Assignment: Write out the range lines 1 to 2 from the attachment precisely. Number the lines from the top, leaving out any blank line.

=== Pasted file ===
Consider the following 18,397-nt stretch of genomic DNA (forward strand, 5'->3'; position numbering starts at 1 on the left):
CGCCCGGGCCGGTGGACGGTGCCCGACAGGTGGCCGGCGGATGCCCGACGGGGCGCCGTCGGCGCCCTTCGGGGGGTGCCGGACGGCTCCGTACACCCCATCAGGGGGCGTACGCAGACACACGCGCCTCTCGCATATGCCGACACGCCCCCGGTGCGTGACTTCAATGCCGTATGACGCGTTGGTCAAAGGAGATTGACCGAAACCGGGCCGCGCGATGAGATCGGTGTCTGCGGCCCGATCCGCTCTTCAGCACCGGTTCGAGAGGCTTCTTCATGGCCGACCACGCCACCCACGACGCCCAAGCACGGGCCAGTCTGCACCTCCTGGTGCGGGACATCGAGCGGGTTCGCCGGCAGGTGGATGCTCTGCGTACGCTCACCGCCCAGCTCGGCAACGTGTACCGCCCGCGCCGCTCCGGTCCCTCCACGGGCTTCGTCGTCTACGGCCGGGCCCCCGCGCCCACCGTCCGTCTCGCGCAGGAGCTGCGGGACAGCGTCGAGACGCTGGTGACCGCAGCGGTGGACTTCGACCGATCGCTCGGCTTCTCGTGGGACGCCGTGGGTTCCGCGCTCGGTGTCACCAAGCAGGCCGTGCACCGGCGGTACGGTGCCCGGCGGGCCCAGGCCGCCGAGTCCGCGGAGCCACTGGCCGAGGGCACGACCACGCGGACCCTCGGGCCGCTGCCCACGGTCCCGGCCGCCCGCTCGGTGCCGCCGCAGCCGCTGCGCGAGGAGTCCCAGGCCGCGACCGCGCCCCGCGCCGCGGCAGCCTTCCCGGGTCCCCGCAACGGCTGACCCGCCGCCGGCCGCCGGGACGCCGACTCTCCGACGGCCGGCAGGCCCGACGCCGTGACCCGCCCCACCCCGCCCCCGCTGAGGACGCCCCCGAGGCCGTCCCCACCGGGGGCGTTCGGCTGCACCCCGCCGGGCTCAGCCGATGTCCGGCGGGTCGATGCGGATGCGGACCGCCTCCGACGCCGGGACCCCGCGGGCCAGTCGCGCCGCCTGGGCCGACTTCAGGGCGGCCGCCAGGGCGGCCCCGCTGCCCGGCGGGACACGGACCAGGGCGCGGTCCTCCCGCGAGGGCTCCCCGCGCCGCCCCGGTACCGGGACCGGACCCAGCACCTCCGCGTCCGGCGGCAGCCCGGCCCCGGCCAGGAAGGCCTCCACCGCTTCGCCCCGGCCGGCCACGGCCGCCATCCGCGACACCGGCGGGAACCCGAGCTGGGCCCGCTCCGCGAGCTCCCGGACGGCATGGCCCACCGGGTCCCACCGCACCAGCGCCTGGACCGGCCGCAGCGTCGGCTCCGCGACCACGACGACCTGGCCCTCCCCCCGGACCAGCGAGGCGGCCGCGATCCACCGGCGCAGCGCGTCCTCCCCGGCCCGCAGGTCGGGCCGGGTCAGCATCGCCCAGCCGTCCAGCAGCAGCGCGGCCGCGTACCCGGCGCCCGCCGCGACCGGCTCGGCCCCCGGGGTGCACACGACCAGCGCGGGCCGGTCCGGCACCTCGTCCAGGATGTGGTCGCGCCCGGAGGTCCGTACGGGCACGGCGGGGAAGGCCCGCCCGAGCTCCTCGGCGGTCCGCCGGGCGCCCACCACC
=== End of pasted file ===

Consider the following 18,397-nt stretch of genomic DNA (forward strand, 5'->3'; position numbering starts at 1 on the left):
CGCCCGGGCCGGTGGACGGTGCCCGACAGGTGGCCGGCGGATGCCCGACGGGGCGCCGTCGGCGCCCTTCGGGGGGTGCCGGACGGCTCCGTACACCCCATCAGGGGGCGTACGCAGACACACGCGCCTCTCGCATATGCCGACACGCCCCCGGTGCGTGACTTCAATGCCGTATGACGCGTTGGTCAAAGGAGATTGACCGAAACCGGGCCGCGCGATGAGATCGGTGTCTGCGGCCCGATCCGCTCTTCAGCACCGGTTCGAGAGGCTTCTTCATGGCCGACCACGCCACCCACGACGCCCAAGCACGGGCCAGTCTGCACCTCCTGGTGCGGGACATCGAGCGGGTTCGCCGGCAGGTGGATGCTCTGCGTACGCTCACCGCCCAGCTCGGCAACGTGTACCGCCCGCGCCGCTCCGGTCCCTCCACGGGCTTCGTCGTCTACGGCCGGGCCCCCGCGCCCACCGTCCGTCTCGCGCAGGAGCTGCGGGACAGCGTCGAGACGCTGGTGACCGCAGCGGTGGACTTCGACCGATCGCTCGGCTTCTCGTGGGACGCCGTGGGTTCCGCGCTCGGTGTCACCAAGCAGGCCGTGCACCGGCGGTACGGTGCCCGGCGGGCCCAGGCCGCCGAGTCCGCGGAGCCACTGGCCGAGGGCACGACCACGCGGACCCTCGGGCCGCTGCCCACGGTCCCGGCCGCCCGCTCGGTGCCGCCGCAGCCGCTGCGCGAGGAGTCCCAGGCCGCGACCGCGCCCCGCGCCGCGGCAGCCTTCCCGGGTCCCCGCAACGGCTGACCCGCCGCCGGCCGCCGGGACGCCGACTCTCCGACGGCCGGCAGGCCCGACGCCGTGACCCGCCCCACCCCGCCCCCGCTGAGGACGCCCCCGAGGCCGTCCCCACCGGGGGCGTTCGGCTGCACCCCGCCGGGCTCAGCCGATGTCCGGCGGGTCGATGCGGATGCGGACCGCCTCCGACGCCGGGACCCCGCGGGCCAGTCGCGCCGCCTGGGCCGACTTCAGGGCGGCCGCCAGGGCGGCCCCGCTGCCCGGCGGGACACGGACCAGGGCGCGGTCCTCCCGCGAGGGCTCCCCGCGCCGCCCCGGTACCGGGACCGGACCCAGCACCTCCGCGTCCGGCGGCAGCCCGGCCCCGGCCAGGAAGGCCTCCACCGCTTCGCCCCGGCCGGCCACGGCCGCCATCCGCGACACCGGCGGGAACCCGAGCTGGGCCCGCTCCGCGAGCTCCCGGACGGCATGGCCCACCGGGTCCCACCGCACCAGCGCCTGGACCGGCCGCAGCGTCGGCTCCGCGACCACGACGACCTGGCCCTCCCCCCGGACCAGCGAGGCGGCCGCGATCCACCGGCGCAGCGCGTCCTCCCCGGCCCGCAGGTCGGGCCGGGTCAGCATCGCCCAGCCGTCCAGCAGCAGCGCGGCCGCGTACCCGGCGCCCGCCGCGACCGGCTCGGCCCCCGGGGTGCACACGACCAGCGCGGGCCGGTCCGGCACCTCGTCCAGGATGTGGTCGCGCCCGGAGGTCCGTACGGGCACGGCGGGGAAGGCCCGCCCGAGCTCCTCGGCGGTCCGCCGGGCGCCCACCACC